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JayB

Double Fatality in CA - Anchor Failed

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From RC.com

 

"Two San Diego climbers died from what appeared to be a Factor 2 fall just right of the White Maiden Buttress on Tahquitz Rock today. The belayer had the anchor pieces attached to him and there were some pieces still on the rope. The climbers were still tied together.

 

The two fell down several pitches (estimated about 3-4) over Fool's Rush. Our best guess is that they were climbing The Step, judging from where they fell from, where their packs were, and what we learned about the ability of one of the climbers. They sustained massive injuries and shattered their helmets.

 

THANK YOU VERY MUCH to everyone who helped in this horrible situation. The climbers at the rock reacted quickly but, unfortunately nothing could be done. Everyone showed amazing strength and compassion in the situation. Thank you also to the RMRU, the Riverside Sheriff, and the CDF, all of whom responded to the accident.

 

We don't know anything about these climbers except their names and ages, but I am sure they were well known and respected. Our condolences to the families of both men.

 

If you have any questions about the accident, Art and I witnessed the men falling and were present through the rescue efforts in the hours before the RMRU responded. Again, condolences to the families and feel free to PM or e-mail us with questions.

 

Meg (roseraie) and Art (artm)"

 

"I was on The Trough yesterday when the climers fell. I am trying to get as much info as possible. I was leading my boyfriend up his first multipitch climb. He heard someone swearing a lot and then heard the fall. He heard the pieces fall out and a large moaning sound when the guy landed. I found someone on the radio to call 911 after I heard someone yelling for 911 and for a helicopter. I'm sure I was not the only one to call.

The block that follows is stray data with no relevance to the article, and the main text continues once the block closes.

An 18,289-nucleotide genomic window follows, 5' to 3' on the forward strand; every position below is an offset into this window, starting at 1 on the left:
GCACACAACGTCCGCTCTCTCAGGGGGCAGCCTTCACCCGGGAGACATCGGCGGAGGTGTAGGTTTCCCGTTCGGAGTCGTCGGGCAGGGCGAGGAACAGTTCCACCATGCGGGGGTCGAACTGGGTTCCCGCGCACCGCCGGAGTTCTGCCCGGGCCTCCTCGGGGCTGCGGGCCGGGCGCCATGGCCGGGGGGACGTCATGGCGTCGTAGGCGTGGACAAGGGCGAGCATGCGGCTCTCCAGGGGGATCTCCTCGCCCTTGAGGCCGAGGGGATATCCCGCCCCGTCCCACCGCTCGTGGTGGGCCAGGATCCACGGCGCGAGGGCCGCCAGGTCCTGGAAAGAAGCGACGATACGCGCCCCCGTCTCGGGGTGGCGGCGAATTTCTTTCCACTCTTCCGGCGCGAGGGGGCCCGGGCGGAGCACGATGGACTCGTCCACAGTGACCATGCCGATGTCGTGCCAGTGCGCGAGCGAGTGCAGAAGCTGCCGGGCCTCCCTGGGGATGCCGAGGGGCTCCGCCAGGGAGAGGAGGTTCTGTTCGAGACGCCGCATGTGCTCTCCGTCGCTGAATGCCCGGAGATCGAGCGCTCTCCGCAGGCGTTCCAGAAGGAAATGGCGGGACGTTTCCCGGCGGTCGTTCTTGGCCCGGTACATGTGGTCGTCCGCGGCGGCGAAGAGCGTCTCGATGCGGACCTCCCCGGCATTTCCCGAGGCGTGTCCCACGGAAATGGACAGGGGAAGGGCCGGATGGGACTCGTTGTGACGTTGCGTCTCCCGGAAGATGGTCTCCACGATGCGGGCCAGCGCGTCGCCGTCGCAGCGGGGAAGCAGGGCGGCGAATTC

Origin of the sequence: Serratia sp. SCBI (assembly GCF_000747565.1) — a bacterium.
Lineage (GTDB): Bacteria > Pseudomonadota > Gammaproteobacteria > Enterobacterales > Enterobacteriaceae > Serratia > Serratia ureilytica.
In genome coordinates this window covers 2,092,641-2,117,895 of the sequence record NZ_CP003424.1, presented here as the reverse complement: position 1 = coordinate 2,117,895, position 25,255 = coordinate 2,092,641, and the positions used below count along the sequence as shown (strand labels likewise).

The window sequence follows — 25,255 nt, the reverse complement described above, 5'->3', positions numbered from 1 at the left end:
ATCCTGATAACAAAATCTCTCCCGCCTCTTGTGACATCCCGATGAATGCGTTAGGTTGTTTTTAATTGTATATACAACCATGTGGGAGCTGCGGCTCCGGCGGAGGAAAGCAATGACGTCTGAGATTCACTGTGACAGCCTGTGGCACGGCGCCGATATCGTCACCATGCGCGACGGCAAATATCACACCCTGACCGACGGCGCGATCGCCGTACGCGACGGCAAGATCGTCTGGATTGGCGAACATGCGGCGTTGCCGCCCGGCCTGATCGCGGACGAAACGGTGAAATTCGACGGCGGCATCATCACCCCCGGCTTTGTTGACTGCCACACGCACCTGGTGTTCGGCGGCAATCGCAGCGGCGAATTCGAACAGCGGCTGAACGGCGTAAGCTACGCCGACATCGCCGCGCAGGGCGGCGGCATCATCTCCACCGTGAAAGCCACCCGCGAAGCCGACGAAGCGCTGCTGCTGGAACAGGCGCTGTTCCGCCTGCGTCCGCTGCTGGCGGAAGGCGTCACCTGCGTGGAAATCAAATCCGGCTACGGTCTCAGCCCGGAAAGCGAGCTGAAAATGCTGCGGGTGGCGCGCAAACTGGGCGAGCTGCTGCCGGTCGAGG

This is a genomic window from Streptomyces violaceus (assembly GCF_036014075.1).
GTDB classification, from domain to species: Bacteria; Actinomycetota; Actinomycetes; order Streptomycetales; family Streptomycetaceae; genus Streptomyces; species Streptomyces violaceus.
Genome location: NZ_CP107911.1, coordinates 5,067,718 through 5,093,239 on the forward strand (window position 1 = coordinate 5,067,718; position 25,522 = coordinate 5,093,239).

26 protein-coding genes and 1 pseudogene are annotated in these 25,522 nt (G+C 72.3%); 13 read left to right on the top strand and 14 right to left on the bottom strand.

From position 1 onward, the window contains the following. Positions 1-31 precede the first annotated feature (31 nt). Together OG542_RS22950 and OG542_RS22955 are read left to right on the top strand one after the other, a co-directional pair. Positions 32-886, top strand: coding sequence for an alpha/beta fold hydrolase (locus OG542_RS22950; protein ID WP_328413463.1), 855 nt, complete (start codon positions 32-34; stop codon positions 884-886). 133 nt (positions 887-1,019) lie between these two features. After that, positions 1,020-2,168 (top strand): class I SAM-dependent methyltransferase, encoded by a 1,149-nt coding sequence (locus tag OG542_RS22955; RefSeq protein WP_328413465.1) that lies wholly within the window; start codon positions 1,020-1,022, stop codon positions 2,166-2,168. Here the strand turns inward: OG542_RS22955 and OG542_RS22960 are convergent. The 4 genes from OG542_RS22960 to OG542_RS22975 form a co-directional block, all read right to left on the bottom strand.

We spoke with someone this morning who said that they fell from the White Maiden's Walkway (5.4). That sounded odd and I assumed that they were novice climbers.

 

Can you tell me their names and ages? I thought maybe it was 2 guys that we met on the way in who seemed to have very little gear with them and who's car was still in the parking lot at about 7pm.

 

Thanks,

Leslie"

 

I have only heard of three instances of total anchor failure in the past 8 years or so. One involved three climbers in the Sandias who were found at the base of the route with around three pieces of distressed gear on the rope - if I remember correctly it appears that they were simulclimbing when the leader fell and took his ropemates with him. There was also a couple from CO who died as a result of total anchor failure in Yosemite a couple of years ago. I remember one more that occured when the leader fell on a sunrotted multipitch ice-climb in CO, and the first screw and the two-screw anchor ripped-out during the fall.

 

As long as there are climbers there will be deadly accidents, but fatalities resulting from anchor failure seem especially preventable. Hopefully news of this tragedy will inspire others to be vigilant about both learning and practicing solid anchor construction, getting in a bomber piece ASAP after leaving the belay, and putting in pro a bit more frequently at the start of a climb to account for the higher fall factors generated as a result of having so little rope out. Easy principles to understand that are just as easy to get complacent about.

 

If you are either a friend of or are related to the deceased climbers you have my sincere condolences.

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various posts from rockclimbing.com:

 

By KENNY KLEIN / The Press-Enterprise

 

IDYLLWILD - Two climbers were killed Sunday after falling to their deaths while climbing Tahquitz Rock, authorities reported.

 

The dead were identified Monday as Kelly Tufo, 32, of Anza and David Kellogg, 41, of San Diego, Riverside County Sheriff's officials reported.

 

The men's bodies were discovered about 2 p.m. Sunday by hikers in the area of Tahquitz Rock, which is in Humber Park, Hemet Sheriff's Sgt. David Pike said.

 

Idyllwild firefighters and members of the Riverside Mountain Rescue Unit were sent to the scene, but it was too late. Tufo and Kellogg were pronounced dead after falling 200 feet and impacting with the rock face, deputies said.

 

The pair were flown out of the area by a sheriff's helicopter about 7 a.m. Monday, Pike said. The pair were not flown out Sunday because darkness and strong winds made it unsafe for a helicopter, Pike said.